Screen-detected colon cancer patients experience fewer complications
medwireNews: Patients whose colon cancers are detected by routine screening have fewer postoperative complications than individuals whose cancers are diagnosed outside of a national programme, study findings indicate.
By contrast, the outcome of patients with rectal cancer showed no such relationship with screening status, the authors report in JAMA Surgery.
“One of the potential explanations might be that rectal cancer is becoming symptomatic at a relatively early stage compared with colon cancer, which reduces the differences between screen-detected and non–screen-detected cancers”, they hypothesize.
Michael de Neree tot Babberich (Academic Medical Center, Amsterdam, the Netherlands) and team gathered data from the Dutch ColoRectal Audit of patients who underwent colon cancer (n=36,242) or rectal cancer (n=17,416) resection between 2011 and 2016.
Colon cancer was detected during the national faecal immunochemical test screening programme in 22.8% of patients, while rectal cancer was identified by screening in 16.6% of cases.
The researchers found that patients whose cancer was detected by screening were, on average, younger than those diagnosed by another means (68 vs 70 years), were more likely to be male (60 vs 57%) and had fewer risk factors for surgery, as denoted by a lower American Society of Anesthesiologists score (III+, 13 vs 23%).
In multivariate analysis, taking into consideration age, gender and other risk factors, patients with stage I–III colon cancer who had screen-detected disease had a significantly lower likelihood of experiencing postoperative complications than those whose disease was not detected by screening.
This was true for a combination of pulmonary complications, infection and other nonsurgical events (11.8 vs 18.5%, odds ratio [OR]=0.81), for surgical complications (12.0 vs 17.0%, OR=0.80) and for the likelihood of a complicated postoperative course, when a patient required more than 14 days in hospital or reintervention, or died (9.2 vs 14.4%, OR=0.80).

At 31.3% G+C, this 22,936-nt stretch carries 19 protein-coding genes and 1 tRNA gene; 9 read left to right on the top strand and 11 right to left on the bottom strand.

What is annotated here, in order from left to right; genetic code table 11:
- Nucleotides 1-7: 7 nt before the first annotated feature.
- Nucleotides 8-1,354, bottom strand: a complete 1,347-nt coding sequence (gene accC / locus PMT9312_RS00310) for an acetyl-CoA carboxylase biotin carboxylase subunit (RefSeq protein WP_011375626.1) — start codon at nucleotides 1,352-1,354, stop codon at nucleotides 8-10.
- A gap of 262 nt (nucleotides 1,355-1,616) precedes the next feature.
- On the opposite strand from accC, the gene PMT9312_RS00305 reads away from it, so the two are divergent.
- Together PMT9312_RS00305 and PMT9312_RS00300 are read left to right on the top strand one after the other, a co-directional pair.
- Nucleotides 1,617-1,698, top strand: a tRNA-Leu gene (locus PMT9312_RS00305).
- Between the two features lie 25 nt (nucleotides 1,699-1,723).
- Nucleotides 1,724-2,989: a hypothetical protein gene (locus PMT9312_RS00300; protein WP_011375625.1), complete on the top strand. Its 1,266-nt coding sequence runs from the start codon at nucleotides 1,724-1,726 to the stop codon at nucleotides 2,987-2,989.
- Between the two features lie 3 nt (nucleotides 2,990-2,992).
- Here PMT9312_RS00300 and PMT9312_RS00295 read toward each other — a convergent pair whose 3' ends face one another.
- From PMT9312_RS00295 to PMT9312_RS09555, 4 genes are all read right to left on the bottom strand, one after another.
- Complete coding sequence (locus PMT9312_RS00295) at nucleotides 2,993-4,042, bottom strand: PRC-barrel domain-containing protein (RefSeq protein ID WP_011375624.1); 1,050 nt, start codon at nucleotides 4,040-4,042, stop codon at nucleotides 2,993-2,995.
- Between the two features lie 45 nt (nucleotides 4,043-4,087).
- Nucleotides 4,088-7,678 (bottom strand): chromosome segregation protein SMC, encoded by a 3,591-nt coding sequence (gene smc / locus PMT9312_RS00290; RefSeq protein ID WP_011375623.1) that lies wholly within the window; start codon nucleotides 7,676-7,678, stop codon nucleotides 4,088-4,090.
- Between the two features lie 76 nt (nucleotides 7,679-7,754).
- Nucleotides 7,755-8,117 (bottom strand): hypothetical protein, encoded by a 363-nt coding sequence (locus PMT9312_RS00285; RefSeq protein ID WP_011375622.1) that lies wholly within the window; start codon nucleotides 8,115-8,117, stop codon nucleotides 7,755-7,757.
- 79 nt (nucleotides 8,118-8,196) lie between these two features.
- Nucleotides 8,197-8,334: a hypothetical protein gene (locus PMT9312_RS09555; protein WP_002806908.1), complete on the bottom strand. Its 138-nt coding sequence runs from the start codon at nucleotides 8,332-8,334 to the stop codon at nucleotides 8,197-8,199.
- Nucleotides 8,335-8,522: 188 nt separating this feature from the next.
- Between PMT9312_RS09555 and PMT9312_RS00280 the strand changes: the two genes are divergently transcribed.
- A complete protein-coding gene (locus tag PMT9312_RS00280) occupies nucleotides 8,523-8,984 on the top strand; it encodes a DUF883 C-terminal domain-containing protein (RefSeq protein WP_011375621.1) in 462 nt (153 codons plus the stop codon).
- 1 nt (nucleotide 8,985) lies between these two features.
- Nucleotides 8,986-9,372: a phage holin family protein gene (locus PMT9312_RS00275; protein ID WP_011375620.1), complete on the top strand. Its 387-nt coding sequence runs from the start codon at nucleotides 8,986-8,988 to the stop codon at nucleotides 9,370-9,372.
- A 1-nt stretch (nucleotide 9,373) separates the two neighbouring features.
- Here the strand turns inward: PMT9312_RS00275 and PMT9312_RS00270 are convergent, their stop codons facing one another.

These associations continued even after correcting for case mix, the researchers observe, “implying additional underlying factors favoring patients referred for surgery through the screening program.”
Among rectal cancer patients, the only significant impact screening appeared to have on outcome was found among stage IV patients, who had an increased risk of death with screen-detected disease.
“Stage IV screen-detected cancer may consist of a specific category of patients, with either aggressive tumor biology or relatively small asymptomatic primaries that eventually will develop metastases at an asymptomatic stage or patients who neglect initial symptoms and retrospectively should have been diagnosed earlier”, suggest de Neree tot Babberich et al.
Discussing their findings, the authors conclude: “Future studies on surgical outcomes of colorectal cancer treatment should be aware of the differences between patients detected through the screening program and non–screen-detected patients and consequently take this into account in their comparison models.”
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